by MICHAEL HEALY, JASON BROWN and CANDY HO
As an outcome of higher education, employability serves as a bill of goods for public and private investment. As a process, it is a billboard promise from universities to students. Increasingly, it has become a core responsibility of university academic and professional staff alike. A strategic goal as important as employability should be supported by comprehensive cross-institutional strategies and cultures based on integrative, evidence-based pedagogical principles. And it should be supported with appropriate models of professional practice.
However, our recent analysis of Australian job ads for employability support roles illustrated that higher education’s ‘team employability’ is not a cohesive professional community, but rather an ecology of several areas of expertise, including career development, work-integrated learning, and industry liaison, among others. Despite sharing a common concern, each area understands and approaches employability differently. Among the specialties, only career development comes with specific qualifications and professional standards.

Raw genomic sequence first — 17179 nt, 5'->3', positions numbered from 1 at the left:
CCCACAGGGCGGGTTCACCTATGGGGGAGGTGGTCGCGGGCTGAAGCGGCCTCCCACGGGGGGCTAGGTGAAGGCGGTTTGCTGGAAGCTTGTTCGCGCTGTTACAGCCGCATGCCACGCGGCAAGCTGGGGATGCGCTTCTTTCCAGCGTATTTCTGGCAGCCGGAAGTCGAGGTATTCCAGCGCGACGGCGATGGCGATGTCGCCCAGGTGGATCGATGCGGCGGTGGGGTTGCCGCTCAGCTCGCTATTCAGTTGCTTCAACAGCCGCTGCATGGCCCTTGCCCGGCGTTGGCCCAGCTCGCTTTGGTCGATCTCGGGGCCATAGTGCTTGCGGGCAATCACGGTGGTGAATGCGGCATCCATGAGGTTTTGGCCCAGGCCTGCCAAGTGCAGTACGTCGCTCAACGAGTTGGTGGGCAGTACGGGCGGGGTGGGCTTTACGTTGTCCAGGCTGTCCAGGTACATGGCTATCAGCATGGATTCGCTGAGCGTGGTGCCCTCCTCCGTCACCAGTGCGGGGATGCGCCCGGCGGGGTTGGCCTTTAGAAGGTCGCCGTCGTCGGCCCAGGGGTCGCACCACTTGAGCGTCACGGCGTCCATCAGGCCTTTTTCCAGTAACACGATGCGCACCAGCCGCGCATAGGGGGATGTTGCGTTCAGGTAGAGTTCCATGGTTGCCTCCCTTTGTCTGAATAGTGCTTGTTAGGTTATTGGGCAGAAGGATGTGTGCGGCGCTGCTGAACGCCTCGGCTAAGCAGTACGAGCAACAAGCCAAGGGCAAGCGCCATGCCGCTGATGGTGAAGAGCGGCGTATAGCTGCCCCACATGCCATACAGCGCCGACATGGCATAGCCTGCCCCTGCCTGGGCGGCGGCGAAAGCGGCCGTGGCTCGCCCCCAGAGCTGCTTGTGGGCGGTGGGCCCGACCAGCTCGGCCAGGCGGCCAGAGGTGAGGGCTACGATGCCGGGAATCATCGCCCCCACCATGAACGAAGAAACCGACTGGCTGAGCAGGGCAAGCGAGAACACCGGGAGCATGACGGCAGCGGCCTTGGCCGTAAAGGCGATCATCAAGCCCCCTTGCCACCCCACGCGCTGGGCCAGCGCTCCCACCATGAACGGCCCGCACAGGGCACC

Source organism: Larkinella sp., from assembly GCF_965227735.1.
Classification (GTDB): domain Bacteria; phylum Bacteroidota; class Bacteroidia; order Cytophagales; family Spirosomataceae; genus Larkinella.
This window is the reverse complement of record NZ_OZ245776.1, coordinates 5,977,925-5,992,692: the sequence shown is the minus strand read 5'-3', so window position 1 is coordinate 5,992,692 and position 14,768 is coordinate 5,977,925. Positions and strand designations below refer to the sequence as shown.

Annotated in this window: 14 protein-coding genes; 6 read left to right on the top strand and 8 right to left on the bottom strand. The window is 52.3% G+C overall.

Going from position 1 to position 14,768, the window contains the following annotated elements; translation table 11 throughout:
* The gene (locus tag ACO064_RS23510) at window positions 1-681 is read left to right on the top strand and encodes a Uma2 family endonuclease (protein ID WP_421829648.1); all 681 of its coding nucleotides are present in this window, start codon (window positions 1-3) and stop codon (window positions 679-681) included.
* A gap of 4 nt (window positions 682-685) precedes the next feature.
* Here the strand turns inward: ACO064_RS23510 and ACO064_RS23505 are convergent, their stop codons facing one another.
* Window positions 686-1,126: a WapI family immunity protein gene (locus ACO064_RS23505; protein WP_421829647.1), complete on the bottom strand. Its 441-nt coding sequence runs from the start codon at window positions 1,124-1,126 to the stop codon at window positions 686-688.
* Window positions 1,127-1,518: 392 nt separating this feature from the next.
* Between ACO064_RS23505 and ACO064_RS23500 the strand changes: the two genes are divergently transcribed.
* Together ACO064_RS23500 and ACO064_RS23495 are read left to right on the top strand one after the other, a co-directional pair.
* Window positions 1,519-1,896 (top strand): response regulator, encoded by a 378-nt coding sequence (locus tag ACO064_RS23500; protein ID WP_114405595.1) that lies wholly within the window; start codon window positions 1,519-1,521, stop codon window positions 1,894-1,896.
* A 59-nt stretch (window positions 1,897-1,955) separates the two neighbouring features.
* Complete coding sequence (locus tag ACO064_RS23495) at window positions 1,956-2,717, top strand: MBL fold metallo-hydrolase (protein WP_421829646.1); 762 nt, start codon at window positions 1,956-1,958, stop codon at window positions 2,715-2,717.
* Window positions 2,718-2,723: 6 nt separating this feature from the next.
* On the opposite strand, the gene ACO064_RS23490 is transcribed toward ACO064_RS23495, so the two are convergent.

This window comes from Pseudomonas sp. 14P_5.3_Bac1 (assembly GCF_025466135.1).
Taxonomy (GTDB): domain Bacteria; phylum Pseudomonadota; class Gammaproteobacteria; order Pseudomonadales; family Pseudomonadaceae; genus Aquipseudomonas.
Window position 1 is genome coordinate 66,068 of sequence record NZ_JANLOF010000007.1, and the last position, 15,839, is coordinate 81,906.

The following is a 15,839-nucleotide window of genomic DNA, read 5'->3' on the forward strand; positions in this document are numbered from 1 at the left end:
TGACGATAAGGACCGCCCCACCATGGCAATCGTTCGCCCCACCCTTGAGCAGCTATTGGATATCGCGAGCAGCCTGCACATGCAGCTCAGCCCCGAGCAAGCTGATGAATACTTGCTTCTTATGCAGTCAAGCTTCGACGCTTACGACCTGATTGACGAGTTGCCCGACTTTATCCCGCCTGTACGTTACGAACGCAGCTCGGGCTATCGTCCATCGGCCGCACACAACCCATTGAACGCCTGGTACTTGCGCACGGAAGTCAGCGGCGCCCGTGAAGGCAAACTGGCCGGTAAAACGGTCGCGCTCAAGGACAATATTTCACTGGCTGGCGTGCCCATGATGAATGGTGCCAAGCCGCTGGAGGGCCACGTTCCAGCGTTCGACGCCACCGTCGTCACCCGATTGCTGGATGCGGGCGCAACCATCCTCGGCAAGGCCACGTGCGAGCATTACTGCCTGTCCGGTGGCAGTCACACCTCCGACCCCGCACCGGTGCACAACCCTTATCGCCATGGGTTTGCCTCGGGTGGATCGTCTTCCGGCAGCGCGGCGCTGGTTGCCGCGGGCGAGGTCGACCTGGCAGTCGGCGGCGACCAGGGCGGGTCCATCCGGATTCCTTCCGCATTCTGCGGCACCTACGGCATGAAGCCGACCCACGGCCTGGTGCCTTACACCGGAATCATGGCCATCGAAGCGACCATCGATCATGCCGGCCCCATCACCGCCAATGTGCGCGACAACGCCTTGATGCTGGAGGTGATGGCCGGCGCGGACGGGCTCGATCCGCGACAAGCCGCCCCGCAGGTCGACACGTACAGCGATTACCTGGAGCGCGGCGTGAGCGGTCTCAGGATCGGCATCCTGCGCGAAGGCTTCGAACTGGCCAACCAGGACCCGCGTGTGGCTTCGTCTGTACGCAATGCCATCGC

We also found that, of the 376 job ads, only 40 per cent were permanent full-time. We observed several bubbles of multiple, fixed-term roles at particular universities, often with catchy project names included in the job title or description. For this reason, we questioned whether universities resource employability support for their students as enthusiastically as they sell it. We fear that the quality, impact, and sustainability of these employability strategies are constrained when those hired to design, implement, and evaluate them have only 12 or 24 months of job security to do so.
Careers and employability learning is a multifaceted and dynamic process which requires multifaceted and dynamic pedagogical strategies to support it. There is no quick fix, one-size-fits-all model for employability, and no single division of a university can own it. The entire university is a careers and employability learning environment and needs to be better understood, organised, and resourced as such.
Dr. Candy Ho is Assistant Professor, Integrative Career and Capstone Learning, in the College of Arts, University of the Fraser Valley. Candy.Ho@ufv.ca @CanceHo